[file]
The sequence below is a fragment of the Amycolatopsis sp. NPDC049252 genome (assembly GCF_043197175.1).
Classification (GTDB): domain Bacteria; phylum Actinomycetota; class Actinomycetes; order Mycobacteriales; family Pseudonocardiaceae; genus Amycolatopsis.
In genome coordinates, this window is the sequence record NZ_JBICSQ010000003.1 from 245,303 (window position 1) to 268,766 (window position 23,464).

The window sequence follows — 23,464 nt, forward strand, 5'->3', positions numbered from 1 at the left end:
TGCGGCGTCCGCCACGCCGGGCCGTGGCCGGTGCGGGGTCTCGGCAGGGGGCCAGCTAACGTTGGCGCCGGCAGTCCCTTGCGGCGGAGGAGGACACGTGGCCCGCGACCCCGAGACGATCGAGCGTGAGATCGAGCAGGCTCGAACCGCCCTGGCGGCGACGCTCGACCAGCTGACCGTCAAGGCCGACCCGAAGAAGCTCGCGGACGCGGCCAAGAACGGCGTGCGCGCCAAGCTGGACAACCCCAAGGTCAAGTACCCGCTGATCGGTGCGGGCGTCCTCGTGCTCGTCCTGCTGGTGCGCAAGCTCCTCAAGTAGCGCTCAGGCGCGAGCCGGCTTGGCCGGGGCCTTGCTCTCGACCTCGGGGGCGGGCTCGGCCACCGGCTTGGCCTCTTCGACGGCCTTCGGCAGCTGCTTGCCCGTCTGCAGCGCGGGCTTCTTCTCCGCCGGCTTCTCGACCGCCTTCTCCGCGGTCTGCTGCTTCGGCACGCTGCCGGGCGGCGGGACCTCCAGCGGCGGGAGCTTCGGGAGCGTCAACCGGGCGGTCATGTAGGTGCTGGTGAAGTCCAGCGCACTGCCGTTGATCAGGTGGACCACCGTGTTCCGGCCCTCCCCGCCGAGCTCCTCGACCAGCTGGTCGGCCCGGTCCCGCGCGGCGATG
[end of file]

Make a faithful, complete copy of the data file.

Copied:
The sequence below is a fragment of the Amycolatopsis sp. NPDC049252 genome (assembly GCF_043197175.1).
Classification (GTDB): domain Bacteria; phylum Actinomycetota; class Actinomycetes; order Mycobacteriales; family Pseudonocardiaceae; genus Amycolatopsis.
In genome coordinates, this window is the sequence record NZ_JBICSQ010000003.1 from 245,303 (window position 1) to 268,766 (window position 23,464).

The window sequence follows — 23,464 nt, forward strand, 5'->3', positions numbered from 1 at the left end:
TGCGGCGTCCGCCACGCCGGGCCGTGGCCGGTGCGGGGTCTCGGCAGGGGGCCAGCTAACGTTGGCGCCGGCAGTCCCTTGCGGCGGAGGAGGACACGTGGCCCGCGACCCCGAGACGATCGAGCGTGAGATCGAGCAGGCTCGAACCGCCCTGGCGGCGACGCTCGACCAGCTGACCGTCAAGGCCGACCCGAAGAAGCTCGCGGACGCGGCCAAGAACGGCGTGCGCGCCAAGCTGGACAACCCCAAGGTCAAGTACCCGCTGATCGGTGCGGGCGTCCTCGTGCTCGTCCTGCTGGTGCGCAAGCTCCTCAAGTAGCGCTCAGGCGCGAGCCGGCTTGGCCGGGGCCTTGCTCTCGACCTCGGGGGCGGGCTCGGCCACCGGCTTGGCCTCTTCGACGGCCTTCGGCAGCTGCTTGCCCGTCTGCAGCGCGGGCTTCTTCTCCGCCGGCTTCTCGACCGCCTTCTCCGCGGTCTGCTGCTTCGGCACGCTGCCGGGCGGCGGGACCTCCAGCGGCGGGAGCTTCGGGAGCGTCAACCGGGCGGTCATGTAGGTGCTGGTGAAGTCCAGCGCACTGCCGTTGATCAGGTGGACCACCGTGTTCCGGCCCTCCCCGCCGAGCTCCTCGACCAGCTGGTCGGCCCGGTCCCGCGCGGCGATG